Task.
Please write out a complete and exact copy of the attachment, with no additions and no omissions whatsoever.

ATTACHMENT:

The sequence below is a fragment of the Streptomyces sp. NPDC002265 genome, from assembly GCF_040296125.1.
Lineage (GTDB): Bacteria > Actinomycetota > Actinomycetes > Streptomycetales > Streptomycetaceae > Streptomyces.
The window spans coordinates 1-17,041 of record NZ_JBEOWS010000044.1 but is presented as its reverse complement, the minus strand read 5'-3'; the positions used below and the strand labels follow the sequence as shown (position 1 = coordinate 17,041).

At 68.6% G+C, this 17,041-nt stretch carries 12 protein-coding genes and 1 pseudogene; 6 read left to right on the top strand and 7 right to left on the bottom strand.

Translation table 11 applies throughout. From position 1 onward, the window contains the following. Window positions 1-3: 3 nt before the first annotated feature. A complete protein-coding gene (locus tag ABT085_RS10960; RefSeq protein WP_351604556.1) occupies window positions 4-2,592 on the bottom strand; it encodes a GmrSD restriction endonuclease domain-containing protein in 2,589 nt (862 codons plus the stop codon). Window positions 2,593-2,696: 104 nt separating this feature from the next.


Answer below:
The sequence below is a fragment of the Streptomyces sp. NPDC002265 genome, from assembly GCF_040296125.1.
Lineage (GTDB): Bacteria > Actinomycetota > Actinomycetes > Streptomycetales > Streptomycetaceae > Streptomyces.
The window spans coordinates 1-17,041 of record NZ_JBEOWS010000044.1 but is presented as its reverse complement, the minus strand read 5'-3'; the positions used below and the strand labels follow the sequence as shown (position 1 = coordinate 17,041).

At 68.6% G+C, this 17,041-nt stretch carries 12 protein-coding genes and 1 pseudogene; 6 read left to right on the top strand and 7 right to left on the bottom strand.

Translation table 11 applies throughout. From position 1 onward, the window contains the following. Window positions 1-3: 3 nt before the first annotated feature. A complete protein-coding gene (locus tag ABT085_RS10960; RefSeq protein WP_351604556.1) occupies window positions 4-2,592 on the bottom strand; it encodes a GmrSD restriction endonuclease domain-containing protein in 2,589 nt (862 codons plus the stop codon). Window positions 2,593-2,696: 104 nt separating this feature from the next.